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Editorial: Attending Amy Coney Barrett’s lecture will help us understand opposing viewpoints

The Associate Justice will be on campus for the Law School’s annual Stein Lecture.
Image by Sarah Mai

The University of Minnesota Law School on Sept. 6 announced the guest for its 2023 Stein Lecture, an annual conversation between former dean Robert A. Stein and a leader in the legal field: Amy Coney Barrett, Associate Justice of the Supreme Court of the United States. Barrett is one of the most conservative voices on the Court, having helped overturn Roe v. Wade among other controversial decisions. 

The idea of Barrett speaking at our University shocks many students. Organizations like Students for a Democratic Society are already planning to disrupt the event, calling on students to “reserv[e] tickets so less people will be able to go.” I’m writing to explore why many students believe Barrett should not have been invited to speak, and ultimately to encourage you, my fellow student, to attend her talk and expand your perspective.

The general argument against inviting Barrett goes like this: (1) Inviting Barrett to speak legitimizes hateful ideas (and helps them spread); (2) Hateful ideas should not be legitimized; therefore, (3) Barrett should not be invited to speak.

A person who believes abortion and affirmative action are wrong and has worked against them her whole career holds hateful ideas, many say. Giving such a person as prestigious and as large a stage as Northrop on which to speak is wrong, as it gives legitimacy to her hateful views. Thus, Barrett should not have been invited to speak at Northrop.

This is also the thought process behind disrupting her speech. Now that she has been given a platform, it is up to us to take it away from her and her hateful ideas.

We are afraid of giving hateful ideas legitimacy because legitimacy helps ideas spread.

In this case however, legitimacy doesn’t matter. Anti-abortion and anti-affirmative action views are already widespread. 44% of US adults consider themselves “pro-life” and 50% of US adults disapprove of colleges considering race in admissions decisions, meaning more than 100 million Americans hold some form of Barrett’s views on abortion and affirmative action.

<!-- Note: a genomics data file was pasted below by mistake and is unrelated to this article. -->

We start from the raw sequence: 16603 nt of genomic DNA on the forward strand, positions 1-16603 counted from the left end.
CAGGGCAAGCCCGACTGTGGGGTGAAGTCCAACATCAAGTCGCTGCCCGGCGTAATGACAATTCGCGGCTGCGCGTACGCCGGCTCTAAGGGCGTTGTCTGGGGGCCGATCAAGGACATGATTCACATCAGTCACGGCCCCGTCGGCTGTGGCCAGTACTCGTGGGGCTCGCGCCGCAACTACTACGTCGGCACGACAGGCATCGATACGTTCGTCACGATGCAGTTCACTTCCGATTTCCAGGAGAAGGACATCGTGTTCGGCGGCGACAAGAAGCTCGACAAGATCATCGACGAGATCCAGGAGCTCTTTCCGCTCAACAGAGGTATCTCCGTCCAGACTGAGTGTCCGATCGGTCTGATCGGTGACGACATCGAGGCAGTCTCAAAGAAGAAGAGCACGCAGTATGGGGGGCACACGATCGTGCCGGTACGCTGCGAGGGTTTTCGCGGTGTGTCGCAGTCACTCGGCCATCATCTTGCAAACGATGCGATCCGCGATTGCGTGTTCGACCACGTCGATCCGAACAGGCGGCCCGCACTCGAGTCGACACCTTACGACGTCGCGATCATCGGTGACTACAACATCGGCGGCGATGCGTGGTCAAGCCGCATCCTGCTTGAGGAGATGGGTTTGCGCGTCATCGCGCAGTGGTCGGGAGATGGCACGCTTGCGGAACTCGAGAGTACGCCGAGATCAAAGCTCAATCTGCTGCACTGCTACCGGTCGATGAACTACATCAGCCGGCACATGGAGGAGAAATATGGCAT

More than 100 million Americans already hold the ideas which we fear the lecture may legitimize. Barrett’s lecture is unlikely to change anyone’s minds on these contentious issues so legitimacy isn’t a concern.

If no one is going to change their minds as a result of the talk, why should anyone even go?

A recent Pew Research Center survey found that 72% of Democrats and 63% of Republicans consider people from the opposing party more “dishonest” and “immoral” than other Americans, and that these numbers are rising every year. We seem more interested in “what” someone believes, not “why” they believe it.

But asking what someone believes only draws a caricature; asking why paints a portrait. The reasons which led a person to their beliefs tell us what their values are. They tell us what gives a person hope, what makes them afraid, the kind of world they wish to live in.

Asking “why” is the key to building respect and fostering cooperation across the political divide. 

For us college students who spend our lives in the bubble of our big public university, this lecture affords a rare chance to hear directly from one of the 100 million Americans who hold different views. A chance to not run away from difference, but explore it with sincerity and curiosity. A chance to ask “why,” not just “what.”

I’ll be attending Justice Barrett’s lecture and I hope to see you there.

Muthu Meenakshisundaram is a second-year student at the University of Minnesota-Morris studying Philosophy, Politics and Economics (PPE).

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